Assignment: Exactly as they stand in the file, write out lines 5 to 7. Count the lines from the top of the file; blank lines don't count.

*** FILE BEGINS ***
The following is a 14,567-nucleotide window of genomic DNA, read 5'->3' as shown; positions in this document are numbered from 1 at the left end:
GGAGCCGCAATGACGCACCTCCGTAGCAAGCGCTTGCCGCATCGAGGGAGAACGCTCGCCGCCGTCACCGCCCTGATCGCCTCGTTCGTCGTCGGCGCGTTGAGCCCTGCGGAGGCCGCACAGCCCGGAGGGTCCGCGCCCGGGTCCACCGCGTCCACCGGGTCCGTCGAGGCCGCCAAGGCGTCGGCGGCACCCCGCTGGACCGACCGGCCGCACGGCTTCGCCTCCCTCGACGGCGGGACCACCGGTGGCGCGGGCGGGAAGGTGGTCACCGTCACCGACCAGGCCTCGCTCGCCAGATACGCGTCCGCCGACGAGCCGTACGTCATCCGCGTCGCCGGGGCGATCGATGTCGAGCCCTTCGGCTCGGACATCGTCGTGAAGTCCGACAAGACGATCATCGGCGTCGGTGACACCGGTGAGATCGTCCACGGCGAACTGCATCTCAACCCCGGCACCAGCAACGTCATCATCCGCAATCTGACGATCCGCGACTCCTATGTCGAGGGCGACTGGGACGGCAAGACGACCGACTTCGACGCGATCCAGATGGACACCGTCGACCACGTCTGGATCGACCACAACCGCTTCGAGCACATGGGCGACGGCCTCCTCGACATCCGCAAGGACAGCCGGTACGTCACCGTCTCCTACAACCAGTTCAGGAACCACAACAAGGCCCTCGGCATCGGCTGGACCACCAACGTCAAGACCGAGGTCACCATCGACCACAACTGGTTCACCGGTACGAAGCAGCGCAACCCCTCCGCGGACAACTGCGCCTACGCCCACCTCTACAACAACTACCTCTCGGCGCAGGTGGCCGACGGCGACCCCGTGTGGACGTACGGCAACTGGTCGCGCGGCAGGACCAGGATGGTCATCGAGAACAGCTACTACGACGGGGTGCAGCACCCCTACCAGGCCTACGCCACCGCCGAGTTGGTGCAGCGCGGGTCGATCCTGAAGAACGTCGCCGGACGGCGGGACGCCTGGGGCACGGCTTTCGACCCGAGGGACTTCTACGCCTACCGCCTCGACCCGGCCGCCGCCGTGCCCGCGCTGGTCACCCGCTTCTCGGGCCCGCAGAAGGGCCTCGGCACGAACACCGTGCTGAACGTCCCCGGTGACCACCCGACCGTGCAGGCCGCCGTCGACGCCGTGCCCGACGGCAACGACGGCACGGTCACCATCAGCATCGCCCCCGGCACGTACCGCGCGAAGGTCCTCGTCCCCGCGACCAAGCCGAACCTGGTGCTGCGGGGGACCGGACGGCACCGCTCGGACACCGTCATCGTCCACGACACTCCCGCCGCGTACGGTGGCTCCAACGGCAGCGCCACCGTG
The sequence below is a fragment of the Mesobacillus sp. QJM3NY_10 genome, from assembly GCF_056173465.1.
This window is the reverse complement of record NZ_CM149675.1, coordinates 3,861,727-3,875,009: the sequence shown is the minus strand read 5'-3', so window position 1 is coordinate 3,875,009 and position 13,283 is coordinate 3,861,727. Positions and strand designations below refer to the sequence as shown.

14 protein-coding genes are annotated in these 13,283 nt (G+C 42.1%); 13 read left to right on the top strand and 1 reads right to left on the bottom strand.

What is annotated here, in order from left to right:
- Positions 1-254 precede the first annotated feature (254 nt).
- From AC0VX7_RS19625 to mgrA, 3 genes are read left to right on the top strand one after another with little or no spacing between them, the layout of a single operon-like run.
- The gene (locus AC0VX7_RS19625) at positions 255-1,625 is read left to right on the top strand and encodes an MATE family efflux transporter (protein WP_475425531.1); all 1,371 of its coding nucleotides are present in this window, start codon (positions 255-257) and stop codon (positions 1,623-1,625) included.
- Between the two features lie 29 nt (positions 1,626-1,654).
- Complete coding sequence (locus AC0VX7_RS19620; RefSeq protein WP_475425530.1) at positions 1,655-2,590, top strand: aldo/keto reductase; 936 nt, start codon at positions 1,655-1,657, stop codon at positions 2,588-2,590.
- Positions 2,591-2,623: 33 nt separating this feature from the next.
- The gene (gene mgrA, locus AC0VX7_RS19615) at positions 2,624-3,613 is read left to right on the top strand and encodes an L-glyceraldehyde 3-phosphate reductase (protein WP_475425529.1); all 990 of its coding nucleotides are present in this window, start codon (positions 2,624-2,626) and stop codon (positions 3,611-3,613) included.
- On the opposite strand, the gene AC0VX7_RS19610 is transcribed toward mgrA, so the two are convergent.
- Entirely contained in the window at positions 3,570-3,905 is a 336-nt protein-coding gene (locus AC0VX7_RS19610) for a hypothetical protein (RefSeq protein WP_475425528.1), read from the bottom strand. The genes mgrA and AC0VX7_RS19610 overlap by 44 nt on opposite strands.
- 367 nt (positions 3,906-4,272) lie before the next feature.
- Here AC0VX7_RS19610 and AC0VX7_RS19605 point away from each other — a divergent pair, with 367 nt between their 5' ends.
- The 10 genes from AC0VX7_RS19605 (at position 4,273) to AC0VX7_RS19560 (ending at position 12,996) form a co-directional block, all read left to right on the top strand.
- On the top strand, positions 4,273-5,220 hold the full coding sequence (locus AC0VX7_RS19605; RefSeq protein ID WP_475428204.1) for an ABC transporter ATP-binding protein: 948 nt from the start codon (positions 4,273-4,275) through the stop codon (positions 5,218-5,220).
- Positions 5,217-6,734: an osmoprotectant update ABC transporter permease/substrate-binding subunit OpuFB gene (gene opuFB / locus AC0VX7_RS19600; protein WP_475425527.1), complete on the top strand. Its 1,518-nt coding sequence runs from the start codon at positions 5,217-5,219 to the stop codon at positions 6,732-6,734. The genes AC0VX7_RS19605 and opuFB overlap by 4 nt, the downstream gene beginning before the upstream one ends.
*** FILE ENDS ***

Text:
14 protein-coding genes are annotated in these 13,283 nt (G+C 42.1%); 13 read left to right on the top strand and 1 reads right to left on the bottom strand.

What is annotated here, in order from left to right:
- Positions 1-254 precede the first annotated feature (254 nt).